Frequently Asked Questions
Below are some frequently asked questions about BIDs. If you have a question that is not answered below then please contact the BID Office.
Business Improvement Districts across the world are delivering a wide variety of projects and services which are specific to their local area. These projects and services are identified by the local businesses through a consultation with them on their main issues and concerns.
There is no restriction on the types of projects or the scale of projects that the businesses wish to see delivered except that they must not replace statutory services that are delivered by public authorities. Highlighted below are just some of the many benefits of a BID.
- Funds collected through the BID are used to directly benefit those who are paying for them.
- A BID’s provides an annual funding amount which is predictable, stable and can be anticipated for budget and program planning purposes
- A BID leads to a higher degree of unity among businesses
- A BID tends to foster better relations between the private sector and the public sector
- Over time, the BIDs tend to leverage greater amounts of both public and private improvements within a business district.
- The BID enables the business community to spend most valuable volunteer and staff time implementing projects, programs and actions to enhance the business district by relieving them of the need to raise funds to finance activities.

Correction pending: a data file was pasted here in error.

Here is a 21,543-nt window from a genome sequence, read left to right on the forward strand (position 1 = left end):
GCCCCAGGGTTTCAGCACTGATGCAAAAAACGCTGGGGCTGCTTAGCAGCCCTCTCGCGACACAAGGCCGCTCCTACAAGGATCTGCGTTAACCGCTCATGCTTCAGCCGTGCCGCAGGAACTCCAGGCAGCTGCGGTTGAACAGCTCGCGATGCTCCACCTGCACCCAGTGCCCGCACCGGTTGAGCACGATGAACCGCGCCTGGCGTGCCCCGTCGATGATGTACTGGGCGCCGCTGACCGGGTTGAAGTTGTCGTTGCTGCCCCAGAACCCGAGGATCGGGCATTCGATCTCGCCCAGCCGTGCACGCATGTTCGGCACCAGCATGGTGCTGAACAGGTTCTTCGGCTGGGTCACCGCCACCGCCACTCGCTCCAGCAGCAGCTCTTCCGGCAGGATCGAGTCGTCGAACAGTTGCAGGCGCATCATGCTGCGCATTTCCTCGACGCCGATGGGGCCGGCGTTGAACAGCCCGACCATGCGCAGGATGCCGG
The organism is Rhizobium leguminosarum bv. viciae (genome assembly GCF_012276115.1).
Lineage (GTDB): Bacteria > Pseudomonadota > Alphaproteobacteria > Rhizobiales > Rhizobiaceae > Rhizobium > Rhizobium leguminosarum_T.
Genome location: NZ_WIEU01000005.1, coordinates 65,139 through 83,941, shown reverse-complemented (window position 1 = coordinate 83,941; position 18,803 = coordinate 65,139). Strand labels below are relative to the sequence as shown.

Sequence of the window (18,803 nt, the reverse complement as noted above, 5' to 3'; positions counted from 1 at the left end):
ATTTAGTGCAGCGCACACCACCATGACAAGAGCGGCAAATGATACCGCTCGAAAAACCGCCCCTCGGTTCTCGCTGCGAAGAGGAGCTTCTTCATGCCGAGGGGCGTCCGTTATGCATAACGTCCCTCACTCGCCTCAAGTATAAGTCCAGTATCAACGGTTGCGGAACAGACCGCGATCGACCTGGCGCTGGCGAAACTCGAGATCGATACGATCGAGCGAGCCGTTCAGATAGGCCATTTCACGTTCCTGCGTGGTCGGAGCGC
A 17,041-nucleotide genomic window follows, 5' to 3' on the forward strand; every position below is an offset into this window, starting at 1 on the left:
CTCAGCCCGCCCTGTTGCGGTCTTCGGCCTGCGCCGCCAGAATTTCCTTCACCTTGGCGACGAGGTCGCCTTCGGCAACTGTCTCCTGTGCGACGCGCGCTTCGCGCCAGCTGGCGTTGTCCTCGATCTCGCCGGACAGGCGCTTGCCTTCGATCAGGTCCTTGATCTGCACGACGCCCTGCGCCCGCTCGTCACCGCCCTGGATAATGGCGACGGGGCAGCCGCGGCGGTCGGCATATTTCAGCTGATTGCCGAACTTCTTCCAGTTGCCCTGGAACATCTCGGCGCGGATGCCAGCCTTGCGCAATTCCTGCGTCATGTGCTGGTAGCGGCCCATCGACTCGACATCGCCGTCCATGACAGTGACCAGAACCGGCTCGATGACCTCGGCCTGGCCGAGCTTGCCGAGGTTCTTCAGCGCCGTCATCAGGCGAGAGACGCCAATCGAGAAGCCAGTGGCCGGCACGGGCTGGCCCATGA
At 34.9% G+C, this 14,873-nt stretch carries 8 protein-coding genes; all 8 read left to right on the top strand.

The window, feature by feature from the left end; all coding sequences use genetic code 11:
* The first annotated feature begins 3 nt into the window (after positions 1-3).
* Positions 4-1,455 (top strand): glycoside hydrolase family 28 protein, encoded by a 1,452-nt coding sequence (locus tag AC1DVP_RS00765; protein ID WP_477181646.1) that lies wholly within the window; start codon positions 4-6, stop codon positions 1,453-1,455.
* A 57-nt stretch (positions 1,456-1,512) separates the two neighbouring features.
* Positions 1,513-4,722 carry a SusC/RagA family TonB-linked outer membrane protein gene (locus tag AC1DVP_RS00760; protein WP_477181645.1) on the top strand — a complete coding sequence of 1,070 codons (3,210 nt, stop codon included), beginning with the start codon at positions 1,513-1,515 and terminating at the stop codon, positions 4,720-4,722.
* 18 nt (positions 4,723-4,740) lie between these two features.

- A BID can be used to save businesses money through economies of scale in services and utilities
Get involved. By being involved and working with others to help deliver change and improvement to your local area. A BID provides a structure and finance to be able to get things done which are going to benefit the businesses and the wider community. It will have a committed Board of Directors working within a strong local partnership with their local authority and other bodies to deliver improvement, working together to find solutions, with each understanding the priorities and concerns of the other.
Through a task group made up of the proposed business sectors to be involved. The local authority and other relevant groups from within the proposed BID area oversee the development process. In the initial stages the task group instigate a dialogue with the local authority and other interested partners and initiate the engagement and consultation with the businesses within the proposed BID area to determine the issues and concerns of the businesses.
The task group make the decisions on the BID area, size and liability for the levy and the projects and services to be delivered from the dialogue and consultation with the businesses. The task group only exists during the development of the BID and the initial set up of the new BID Company. Following a successful ballot, a new Board of Directors will be nominated from the businesses involved in the BID.
The ballot is a confidential postal ballot, the same as a postal vote in a local authority election, held by the ballot holder, normally the local authority. All eligible persons located in the BID area will have the opportunity to vote on the BID Business Plan. In Northern Ireland a BID will only be approved if: